For parents of elementary school students in the Rye City School District, Common Core is everywhere.
By Sarah Varney
For parents of elementary school students in the Rye City School District, Common Core is everywhere. This is especially apparent to parents of primary students who are learning to read.
The District is now using an approach called “Balanced Literacy” to teach K-2 students to think ‘between the lines’ in both Math and Language.
The nitty-gritty of helping your child to think critically was the purpose of a parent workshop, “Talking About Texts With Your Children,” at Osborn School last month. District literacy consultant Shelly Klein hosted the presentation. Among her points was that reading aloud to your 5- to 7-year olds is more valuable than making them read to you.
“It’s important to remember that a child’s listening comprehension exceeds decoding ability at this age,” Klein noted. “It takes away the performance issue and the closeness opens up conversations about the story with your child. Parents should remember that you still represent the model for how really good reading can sound,” said Klein.
By reading a harder book aloud, children are exposed to higher-level vocabulary and more complex characters, noted Klein.
The idea is to involve your child in the ideas and themes underlying the story — to read with meaning. That involvement encourages the kind of critical and analytic thinking needed to understand both fiction and non-fiction.
“What you’re doing is growing meaning. When you read to your child you want to elicit and grow a conversation about the story. Every book has a kernel of meaning, uncovering that kernel is like figuring out a secret,” added Klein.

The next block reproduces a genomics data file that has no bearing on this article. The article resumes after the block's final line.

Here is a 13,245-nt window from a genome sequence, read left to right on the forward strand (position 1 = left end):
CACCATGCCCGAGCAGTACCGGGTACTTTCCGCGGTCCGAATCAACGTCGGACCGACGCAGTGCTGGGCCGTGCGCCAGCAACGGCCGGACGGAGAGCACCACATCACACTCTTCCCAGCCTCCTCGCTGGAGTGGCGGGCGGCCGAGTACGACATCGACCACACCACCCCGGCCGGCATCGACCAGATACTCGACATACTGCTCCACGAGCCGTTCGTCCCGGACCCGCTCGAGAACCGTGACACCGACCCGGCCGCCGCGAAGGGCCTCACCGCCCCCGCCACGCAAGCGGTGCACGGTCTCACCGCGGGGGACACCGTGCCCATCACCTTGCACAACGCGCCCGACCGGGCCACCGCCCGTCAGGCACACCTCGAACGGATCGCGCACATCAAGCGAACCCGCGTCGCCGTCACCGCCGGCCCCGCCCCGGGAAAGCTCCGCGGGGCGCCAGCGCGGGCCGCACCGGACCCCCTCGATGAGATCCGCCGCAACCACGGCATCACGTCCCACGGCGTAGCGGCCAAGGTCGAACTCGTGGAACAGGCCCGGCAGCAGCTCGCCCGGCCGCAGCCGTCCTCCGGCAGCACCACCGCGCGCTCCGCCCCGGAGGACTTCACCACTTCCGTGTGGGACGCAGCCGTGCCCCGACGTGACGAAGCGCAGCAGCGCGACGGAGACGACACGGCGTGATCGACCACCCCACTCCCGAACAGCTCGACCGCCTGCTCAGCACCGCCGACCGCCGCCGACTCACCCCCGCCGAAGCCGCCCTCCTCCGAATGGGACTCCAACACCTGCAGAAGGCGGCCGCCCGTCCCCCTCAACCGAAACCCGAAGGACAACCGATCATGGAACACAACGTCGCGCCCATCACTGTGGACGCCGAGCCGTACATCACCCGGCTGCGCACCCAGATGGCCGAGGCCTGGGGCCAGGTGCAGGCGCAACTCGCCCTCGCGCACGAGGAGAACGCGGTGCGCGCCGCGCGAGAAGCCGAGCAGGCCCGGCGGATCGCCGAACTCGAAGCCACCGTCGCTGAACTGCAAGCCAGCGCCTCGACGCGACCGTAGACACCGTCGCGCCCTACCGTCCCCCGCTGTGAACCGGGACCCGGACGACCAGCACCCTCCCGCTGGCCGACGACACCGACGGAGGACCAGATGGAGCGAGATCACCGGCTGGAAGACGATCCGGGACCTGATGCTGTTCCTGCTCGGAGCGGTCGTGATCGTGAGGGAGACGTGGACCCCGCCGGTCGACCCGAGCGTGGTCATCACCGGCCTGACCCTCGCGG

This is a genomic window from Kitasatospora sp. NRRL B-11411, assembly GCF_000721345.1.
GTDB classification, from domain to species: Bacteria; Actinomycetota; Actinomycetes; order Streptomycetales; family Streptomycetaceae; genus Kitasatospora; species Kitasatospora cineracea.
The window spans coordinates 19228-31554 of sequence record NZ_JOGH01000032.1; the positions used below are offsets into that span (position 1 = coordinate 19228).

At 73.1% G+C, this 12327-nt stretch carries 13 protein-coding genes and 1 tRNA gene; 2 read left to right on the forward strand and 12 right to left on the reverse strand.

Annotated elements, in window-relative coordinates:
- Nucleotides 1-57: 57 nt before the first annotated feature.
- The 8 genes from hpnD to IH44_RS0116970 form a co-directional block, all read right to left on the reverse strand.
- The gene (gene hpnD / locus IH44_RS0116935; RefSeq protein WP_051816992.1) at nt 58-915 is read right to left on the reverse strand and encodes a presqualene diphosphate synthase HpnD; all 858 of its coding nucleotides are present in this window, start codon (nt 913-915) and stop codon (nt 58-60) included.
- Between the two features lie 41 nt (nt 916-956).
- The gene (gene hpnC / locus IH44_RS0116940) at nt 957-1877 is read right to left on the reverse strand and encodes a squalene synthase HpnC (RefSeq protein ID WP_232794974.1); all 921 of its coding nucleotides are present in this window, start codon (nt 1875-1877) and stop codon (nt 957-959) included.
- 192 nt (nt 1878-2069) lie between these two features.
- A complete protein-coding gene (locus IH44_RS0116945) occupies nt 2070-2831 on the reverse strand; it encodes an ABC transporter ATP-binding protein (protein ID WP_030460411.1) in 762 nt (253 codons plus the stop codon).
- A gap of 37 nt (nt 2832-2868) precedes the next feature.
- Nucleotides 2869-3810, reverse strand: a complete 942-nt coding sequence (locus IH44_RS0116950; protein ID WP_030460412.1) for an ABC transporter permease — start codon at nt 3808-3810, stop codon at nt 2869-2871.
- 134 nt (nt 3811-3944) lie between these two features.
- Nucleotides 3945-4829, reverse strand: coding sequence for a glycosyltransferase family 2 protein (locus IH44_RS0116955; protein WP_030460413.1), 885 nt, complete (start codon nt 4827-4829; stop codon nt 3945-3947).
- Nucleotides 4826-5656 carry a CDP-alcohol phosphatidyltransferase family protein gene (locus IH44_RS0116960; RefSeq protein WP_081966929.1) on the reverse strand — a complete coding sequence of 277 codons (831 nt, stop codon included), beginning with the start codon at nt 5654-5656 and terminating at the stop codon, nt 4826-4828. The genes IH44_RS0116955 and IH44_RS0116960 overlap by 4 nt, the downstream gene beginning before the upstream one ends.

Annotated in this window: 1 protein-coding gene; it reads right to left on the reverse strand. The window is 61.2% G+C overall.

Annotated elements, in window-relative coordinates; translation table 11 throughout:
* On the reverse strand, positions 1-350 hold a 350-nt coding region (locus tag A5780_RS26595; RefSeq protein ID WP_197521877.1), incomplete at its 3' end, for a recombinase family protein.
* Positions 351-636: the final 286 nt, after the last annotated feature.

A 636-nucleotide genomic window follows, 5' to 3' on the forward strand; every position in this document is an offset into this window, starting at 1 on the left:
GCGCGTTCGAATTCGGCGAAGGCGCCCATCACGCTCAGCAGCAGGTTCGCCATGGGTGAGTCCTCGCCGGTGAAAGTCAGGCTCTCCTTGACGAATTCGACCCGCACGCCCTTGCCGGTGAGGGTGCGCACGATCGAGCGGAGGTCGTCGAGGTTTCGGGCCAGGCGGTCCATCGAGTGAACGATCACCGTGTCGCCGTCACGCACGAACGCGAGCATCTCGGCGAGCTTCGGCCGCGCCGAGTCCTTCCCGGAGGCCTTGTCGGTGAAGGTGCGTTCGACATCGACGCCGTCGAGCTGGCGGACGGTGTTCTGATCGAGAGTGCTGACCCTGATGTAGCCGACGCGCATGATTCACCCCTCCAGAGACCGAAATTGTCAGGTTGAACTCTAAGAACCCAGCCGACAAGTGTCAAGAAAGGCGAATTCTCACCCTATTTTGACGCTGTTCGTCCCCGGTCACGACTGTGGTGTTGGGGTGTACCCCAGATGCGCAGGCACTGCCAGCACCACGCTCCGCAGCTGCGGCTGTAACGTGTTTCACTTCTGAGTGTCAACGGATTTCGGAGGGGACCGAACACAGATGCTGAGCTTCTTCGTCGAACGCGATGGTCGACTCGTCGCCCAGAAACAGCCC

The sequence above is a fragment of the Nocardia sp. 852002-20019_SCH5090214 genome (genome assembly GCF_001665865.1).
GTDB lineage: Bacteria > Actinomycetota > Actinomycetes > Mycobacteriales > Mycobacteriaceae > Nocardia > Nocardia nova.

Klein encourages parents to ask children to share what their thoughts as the story progresses. But that’s not the same as telling your child to predict the next plot development with accuracy, she stresses. Talking about a character’s motivation, likening the characters to people in the child’s life, closely examining descriptive words used by the author are all examples of how a parent might develop a conversation about the story as it is read aloud.
As for reading nonfiction texts to your young children in order to meet the Common Core’s guideline of 70 percent non-fiction, 30 percent fiction, don’t worry about it, said Assistant Superintendent for Curriculum Betty Ann Wyks. “That 70/30 idea has led to a lot of misunderstanding among parents. As your child progresses through elementary school and beyond, he or she will have the skills necessary to tackle non-fiction as needed.”
So put that serious book away and break out a Bill Peet story